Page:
Learn Haskell, Write Better Ruby

Originally published on Medium

Over the past several months, I’ve been working my way through Haskell Programming from first principles with a local meetup. Learning Haskell with some experienced mentors and other beginners like myself has been a great way of getting comfortable with functional programming paradigms, and it’s been a lot of fun so far.

I write Ruby every day, so I can’t go and apply Haskell at work any time soon, but learning another programming language is kind of like traveling the world: it broadens your horizons and gives you new perspectives on your everyday life.

Despite the differences between the two languages, I would argue that knowing a bit of Haskell (or another functional programming language) can give you a new perspective on Ruby, and help you write more robust code.

I’m still very much a junior Haskell developer, but I wanted to share some my thoughts so far on how we can apply some of Haskell’s principles and approaches to our everyday Ruby.

Haskell TL;DR

Haskell is a purely functional programming language, which means functions are a first-class citizen. Side effects are also tightly controlled: Haskell encourages you to write the majority of your code in the form of pure functions — which always return a predictable output given a set of inputs — and ensures that you explicitly declare when you’re expecting a side effect like reading from a database or writing to a file.

Haskell is also a typed language: functions must declare what kind of data they’re expecting, and what they’re going to return.

Welcome to the World of Types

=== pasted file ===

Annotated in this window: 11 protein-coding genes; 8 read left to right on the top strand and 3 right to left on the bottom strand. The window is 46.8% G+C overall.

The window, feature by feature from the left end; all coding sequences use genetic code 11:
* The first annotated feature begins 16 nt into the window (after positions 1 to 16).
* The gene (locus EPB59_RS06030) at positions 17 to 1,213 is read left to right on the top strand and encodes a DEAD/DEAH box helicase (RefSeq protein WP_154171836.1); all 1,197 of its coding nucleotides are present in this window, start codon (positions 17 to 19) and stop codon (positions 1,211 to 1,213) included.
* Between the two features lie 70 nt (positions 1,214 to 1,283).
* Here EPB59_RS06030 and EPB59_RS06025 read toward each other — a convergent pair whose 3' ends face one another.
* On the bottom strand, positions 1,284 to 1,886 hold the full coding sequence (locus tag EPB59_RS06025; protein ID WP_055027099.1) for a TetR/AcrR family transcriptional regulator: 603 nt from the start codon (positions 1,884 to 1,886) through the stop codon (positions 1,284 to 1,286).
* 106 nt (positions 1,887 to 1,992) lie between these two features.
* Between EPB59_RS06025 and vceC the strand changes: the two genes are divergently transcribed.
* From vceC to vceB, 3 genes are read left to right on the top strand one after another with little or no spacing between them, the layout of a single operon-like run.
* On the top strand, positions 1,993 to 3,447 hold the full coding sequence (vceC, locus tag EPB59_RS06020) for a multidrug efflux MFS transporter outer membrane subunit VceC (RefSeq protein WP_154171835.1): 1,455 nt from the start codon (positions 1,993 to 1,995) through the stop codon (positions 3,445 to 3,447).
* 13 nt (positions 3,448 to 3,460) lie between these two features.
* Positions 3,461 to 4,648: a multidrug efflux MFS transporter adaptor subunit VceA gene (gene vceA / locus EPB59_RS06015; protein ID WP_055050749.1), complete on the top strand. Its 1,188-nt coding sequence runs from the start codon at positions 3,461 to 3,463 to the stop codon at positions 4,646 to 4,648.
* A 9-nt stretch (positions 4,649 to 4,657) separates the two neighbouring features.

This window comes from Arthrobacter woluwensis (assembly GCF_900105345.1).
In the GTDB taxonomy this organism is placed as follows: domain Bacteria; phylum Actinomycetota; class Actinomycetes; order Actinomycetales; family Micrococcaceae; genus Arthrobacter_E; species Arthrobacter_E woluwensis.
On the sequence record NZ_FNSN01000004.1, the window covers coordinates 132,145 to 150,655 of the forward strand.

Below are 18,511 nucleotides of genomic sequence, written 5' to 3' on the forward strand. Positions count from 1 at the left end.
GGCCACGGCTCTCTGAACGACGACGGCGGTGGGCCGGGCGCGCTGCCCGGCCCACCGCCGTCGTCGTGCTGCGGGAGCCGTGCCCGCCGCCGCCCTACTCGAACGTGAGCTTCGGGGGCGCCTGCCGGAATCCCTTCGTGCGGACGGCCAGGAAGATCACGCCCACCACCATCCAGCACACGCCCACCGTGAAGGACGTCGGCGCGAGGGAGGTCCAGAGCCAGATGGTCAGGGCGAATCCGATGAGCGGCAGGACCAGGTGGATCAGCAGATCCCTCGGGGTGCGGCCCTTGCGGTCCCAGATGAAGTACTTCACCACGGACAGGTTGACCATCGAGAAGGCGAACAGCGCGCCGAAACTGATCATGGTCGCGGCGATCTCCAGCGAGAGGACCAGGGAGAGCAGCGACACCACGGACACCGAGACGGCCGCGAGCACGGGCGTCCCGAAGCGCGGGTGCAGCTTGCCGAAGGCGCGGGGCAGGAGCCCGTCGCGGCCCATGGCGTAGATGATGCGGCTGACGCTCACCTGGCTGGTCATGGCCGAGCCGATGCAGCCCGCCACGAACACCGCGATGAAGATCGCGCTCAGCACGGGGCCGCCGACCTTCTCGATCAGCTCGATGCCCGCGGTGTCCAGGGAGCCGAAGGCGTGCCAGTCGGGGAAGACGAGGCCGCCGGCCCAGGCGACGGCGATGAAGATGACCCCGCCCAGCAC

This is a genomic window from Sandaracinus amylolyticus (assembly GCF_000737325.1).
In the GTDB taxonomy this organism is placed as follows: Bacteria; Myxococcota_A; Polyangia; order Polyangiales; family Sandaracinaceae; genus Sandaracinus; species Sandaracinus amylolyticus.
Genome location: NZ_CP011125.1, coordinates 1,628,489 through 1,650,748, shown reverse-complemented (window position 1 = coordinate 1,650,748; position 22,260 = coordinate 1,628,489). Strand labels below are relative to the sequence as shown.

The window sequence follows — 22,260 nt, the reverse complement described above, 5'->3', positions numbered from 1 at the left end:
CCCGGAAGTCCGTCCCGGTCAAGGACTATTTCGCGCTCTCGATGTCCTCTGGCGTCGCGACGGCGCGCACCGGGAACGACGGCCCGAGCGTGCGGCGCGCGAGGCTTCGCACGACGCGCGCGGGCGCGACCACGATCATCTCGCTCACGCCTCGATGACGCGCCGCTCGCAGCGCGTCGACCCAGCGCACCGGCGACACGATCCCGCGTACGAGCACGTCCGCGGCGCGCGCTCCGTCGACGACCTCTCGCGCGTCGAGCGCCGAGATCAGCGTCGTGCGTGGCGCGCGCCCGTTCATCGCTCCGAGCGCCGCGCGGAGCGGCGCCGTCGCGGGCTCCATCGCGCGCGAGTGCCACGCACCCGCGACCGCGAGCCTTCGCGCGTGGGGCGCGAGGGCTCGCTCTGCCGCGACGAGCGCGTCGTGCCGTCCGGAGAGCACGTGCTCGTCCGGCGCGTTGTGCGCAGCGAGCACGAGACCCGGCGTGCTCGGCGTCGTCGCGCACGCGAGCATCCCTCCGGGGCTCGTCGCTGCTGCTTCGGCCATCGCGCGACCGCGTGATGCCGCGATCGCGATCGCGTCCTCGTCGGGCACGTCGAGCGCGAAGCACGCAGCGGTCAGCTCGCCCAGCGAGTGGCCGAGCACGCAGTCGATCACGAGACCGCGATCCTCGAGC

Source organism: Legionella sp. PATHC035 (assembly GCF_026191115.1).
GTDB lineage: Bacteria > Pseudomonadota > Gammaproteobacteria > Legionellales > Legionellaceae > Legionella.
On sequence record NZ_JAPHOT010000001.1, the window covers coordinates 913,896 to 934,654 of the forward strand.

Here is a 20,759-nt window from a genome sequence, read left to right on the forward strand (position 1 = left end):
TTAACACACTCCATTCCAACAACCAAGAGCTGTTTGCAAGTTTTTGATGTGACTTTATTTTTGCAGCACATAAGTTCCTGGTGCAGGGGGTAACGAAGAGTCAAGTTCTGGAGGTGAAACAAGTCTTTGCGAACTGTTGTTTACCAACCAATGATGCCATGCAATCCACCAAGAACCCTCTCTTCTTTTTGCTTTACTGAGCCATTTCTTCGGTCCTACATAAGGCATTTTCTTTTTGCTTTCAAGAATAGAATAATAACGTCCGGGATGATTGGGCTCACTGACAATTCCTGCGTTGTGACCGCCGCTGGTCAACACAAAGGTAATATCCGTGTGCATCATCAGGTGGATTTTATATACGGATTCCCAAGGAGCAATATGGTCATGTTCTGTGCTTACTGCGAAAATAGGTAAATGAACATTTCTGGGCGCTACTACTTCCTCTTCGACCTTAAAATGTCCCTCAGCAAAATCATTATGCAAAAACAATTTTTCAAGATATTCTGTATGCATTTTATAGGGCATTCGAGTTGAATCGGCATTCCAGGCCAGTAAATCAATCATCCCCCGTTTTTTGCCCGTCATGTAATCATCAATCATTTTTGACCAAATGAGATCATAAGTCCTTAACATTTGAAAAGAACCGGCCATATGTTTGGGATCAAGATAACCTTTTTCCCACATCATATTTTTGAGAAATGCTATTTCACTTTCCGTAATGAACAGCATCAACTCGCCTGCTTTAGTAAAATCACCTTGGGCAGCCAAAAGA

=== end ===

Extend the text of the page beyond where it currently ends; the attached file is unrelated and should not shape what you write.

A couple weeks ago I was debugging an issue in our Rails app. The error manifested itself in a way all Rubyists are probably all too familiar with:

undefined method 'something' for nil:NilClass

The root cause turned out to be a method which was written to check an attribute and return true or false based on its value. The problem was — you guessed it! — it could also return nil. As a result, a value intended to be a boolean was passed around in the code, supposedly driving other logic based on its boolean-ness, until eventually it caused a distant method to also return nil instead of some expected object.

Types make this kind of error impossible. When you work with types, you place constraints around what kinds of values a function should accept, and what kind of value it returns. In Haskell, we might write a function’s type signature like this:

isAdmin :: User -> Bool

We can’t get types in Ruby (although there are efforts underway to change this), but thinking in types is still tremendously beneficial. Types provide a contract for each and every function in your application: you give me these things, and I’ll return you this other thing. The more we can be aware of the types of data flowing around our application, the easier it will be to spot the subtle bugs that creep in when an argument to a method isn’t what the method expects.